this morning to talk about how America's electric grid works ... and doesn't work. The show starts at 9:00 Pacific time and I'll be on around the top of the hour.
Minnesota Public Radio is playing a marathon of the NPR show Radiolab all day today. Hours of good, science-filled, story telling wonderfulness. Right now, at 12:32 central, they're doing a show about epidemiologists tracing the origin of AIDS back to the 1920s. Definitely worth listening to. You can listen to the entire marathon on MPR's live stream from anywhere in the world
In the event that you were wondering about the motives of the Dutch artist Bart Jansen, who attained notoriety by taxiderming his dead cat and retrofitting its corpse to serve as a quadcopter
, wonder no more. The CBC's As It Happens
recorded an interview with Mr Jansen, and it is one of the strangest, finest interviews in that show's august history. The producers were kind enough to provide us with an MP3 for your listening pleasure.
I'm going to be on the radio a couple of times today, talking about my book, Before the Lights Go Out
, and the future of energy and climate. At 1:00 Eastern/Noon Central, you can listen to an hour-long interview with me on Minnesota Public Radio's Bright Ideas
. You don't have to be in Minnesota to listen. It's streaming online
. Then, about 2:10 Eastern/1:10 Central, I'll be on "To the Point", talking about climate, energy, and geo-engineering. Climate scientist Ken Caldiera will also be on that show and he's a great speaker. That will be online, as well
I missed this great read published a few months back by photojournalist Connor Boals in Columbia Journalism Review, but it's worth revisiting now: a story about the indigenous pirate radio stations that connect poor rural Mayan communities throughout Guatemala.
Read the rest
Tuesday night's As It Happens program on CBC radio featured a segment on the terrible human rights situation in Bahrain, opening with an archive interview with Zainab Al-Khawaja, daughter of the dissident Abdulhadi Al-Khawaja, who was snatched, beaten and indefinitely detained by Bahraini police a year ago. Abdulhadi Al-Khawaja is now on a hunger-strike and may die soon. As It Happens then interviews his daughter again about her father's situation and the human rights situation in Bahrain. Zainab Al-Khawaja explains that her father is risking his life to draw international attention to Bahrain's awful human rights situation, the hundreds of dissidents rotting in jail, some as young as 12 years old, facing torture and inhumane conditions.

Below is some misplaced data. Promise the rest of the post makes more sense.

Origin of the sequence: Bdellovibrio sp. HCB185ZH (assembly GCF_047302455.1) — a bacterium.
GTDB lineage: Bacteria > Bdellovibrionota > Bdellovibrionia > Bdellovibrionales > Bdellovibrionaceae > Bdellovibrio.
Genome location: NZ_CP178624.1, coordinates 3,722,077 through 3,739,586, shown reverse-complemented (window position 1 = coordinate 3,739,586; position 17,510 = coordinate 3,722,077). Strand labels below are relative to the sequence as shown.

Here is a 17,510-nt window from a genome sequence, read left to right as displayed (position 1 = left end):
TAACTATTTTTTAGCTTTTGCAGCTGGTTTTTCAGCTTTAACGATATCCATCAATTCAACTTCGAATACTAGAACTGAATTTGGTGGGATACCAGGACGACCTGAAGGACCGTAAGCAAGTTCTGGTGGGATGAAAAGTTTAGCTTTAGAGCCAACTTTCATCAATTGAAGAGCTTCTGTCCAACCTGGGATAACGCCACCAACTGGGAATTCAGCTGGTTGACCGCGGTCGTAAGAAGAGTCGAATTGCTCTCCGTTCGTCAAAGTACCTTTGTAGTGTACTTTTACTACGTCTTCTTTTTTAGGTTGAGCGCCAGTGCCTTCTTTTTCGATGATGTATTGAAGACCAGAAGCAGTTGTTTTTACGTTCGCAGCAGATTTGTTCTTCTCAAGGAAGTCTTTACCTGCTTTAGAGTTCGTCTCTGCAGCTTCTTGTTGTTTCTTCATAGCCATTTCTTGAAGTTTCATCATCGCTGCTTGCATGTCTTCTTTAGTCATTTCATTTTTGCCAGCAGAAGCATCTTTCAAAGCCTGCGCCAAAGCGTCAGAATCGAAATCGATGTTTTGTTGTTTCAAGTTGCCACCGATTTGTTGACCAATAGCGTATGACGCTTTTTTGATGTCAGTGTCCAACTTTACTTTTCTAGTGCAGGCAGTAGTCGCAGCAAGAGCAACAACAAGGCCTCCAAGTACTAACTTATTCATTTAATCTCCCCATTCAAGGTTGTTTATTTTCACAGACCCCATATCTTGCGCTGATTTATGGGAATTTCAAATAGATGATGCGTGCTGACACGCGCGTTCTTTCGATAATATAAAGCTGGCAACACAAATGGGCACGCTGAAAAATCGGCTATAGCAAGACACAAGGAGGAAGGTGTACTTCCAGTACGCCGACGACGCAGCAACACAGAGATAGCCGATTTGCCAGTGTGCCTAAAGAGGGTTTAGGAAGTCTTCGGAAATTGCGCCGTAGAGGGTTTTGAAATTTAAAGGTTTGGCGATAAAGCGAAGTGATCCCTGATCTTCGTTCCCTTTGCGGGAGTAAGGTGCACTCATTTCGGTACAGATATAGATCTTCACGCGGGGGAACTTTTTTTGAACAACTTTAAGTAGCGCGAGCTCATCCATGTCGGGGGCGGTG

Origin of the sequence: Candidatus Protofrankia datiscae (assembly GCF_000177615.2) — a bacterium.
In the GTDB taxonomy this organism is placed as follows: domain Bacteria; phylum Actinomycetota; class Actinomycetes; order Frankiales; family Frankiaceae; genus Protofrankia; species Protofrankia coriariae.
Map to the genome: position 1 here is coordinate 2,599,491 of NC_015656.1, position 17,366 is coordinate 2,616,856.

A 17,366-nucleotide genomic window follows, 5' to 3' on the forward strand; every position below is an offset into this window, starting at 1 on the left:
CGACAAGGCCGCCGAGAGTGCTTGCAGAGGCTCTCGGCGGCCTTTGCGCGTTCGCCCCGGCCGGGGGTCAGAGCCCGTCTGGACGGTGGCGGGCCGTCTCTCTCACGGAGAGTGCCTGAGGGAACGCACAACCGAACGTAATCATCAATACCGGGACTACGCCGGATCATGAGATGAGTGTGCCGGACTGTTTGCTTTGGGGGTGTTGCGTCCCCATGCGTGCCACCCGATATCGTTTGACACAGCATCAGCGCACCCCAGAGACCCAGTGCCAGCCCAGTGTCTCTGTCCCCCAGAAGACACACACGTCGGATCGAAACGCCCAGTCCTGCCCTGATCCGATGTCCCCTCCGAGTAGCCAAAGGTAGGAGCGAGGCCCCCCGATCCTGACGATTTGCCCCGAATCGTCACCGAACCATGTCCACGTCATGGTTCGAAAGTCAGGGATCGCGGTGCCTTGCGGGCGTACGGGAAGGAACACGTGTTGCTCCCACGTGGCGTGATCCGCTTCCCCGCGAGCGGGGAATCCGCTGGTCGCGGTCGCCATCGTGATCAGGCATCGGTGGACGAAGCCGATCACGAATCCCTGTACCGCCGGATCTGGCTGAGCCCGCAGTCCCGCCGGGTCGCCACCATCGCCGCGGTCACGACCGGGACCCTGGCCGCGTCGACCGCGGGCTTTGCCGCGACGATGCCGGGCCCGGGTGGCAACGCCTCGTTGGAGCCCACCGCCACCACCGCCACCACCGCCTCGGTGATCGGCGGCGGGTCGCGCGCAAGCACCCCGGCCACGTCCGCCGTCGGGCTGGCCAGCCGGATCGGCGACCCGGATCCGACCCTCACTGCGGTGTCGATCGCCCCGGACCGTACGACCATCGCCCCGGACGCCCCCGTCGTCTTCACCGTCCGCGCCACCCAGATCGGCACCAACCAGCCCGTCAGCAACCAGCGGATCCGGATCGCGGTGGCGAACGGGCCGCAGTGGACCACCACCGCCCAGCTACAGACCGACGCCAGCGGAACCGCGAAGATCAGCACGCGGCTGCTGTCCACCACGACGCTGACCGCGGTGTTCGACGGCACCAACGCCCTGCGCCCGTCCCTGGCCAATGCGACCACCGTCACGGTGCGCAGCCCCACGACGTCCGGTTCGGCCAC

As It Happens then interviewed Bernie Ecclestone, president of Formula One, whose big annual race is to be held in Bahrain this year. Ecclestone is the perfect picture of denial and callousness, as he blithely asserts that Bahrain is a perfectly nice place where protest is tolerated. He's smug about his race for expensive cars in a totalitarian police-state, and blames the media for any negative impression the world may have gotten about Bahrain.
Here's a recent CNN article on the Al-Khawajas, here's Murtaza Hussain on Salon on the same subject, and here's Democracy Now!'s archive of pieces on the family. Zainab Al-Khawaja tweets as @angryarabiya.
As It Happens's producers were kind enough to supply an MP3 of the segment for us to host (linked below). As It Happens is my favorite news magazine program. I download the previous night's episode every day and listen to it on my waterproof MP3 player on my daily swim.
As It Happens Bahrain dissident segment (MP3, 11 mins, 11MB)
As I noted in a Boing Boing post yesterday, there's news of a possible change ahead for in-flight gadget rules in the US.
The Federal Aviation Administration currently prohibits passengers from using electronic devices on commercial flights when the plane is below 10,000 feet in altitude. But the FAA announced this week that after widespread demands to modify restrictions, there may be new efforts to review whether devices like the iPad or phones in "airplane mode" can be permitted safely during takeoff and landing.
Aviation journalist and pilot Miles O'Brien, who uses his iPad for navigation while flying his own plane, joined KPCC's Patt Morrison show today to discuss the news. Here's a direct MP3 link to the radio segment. It's a good listen.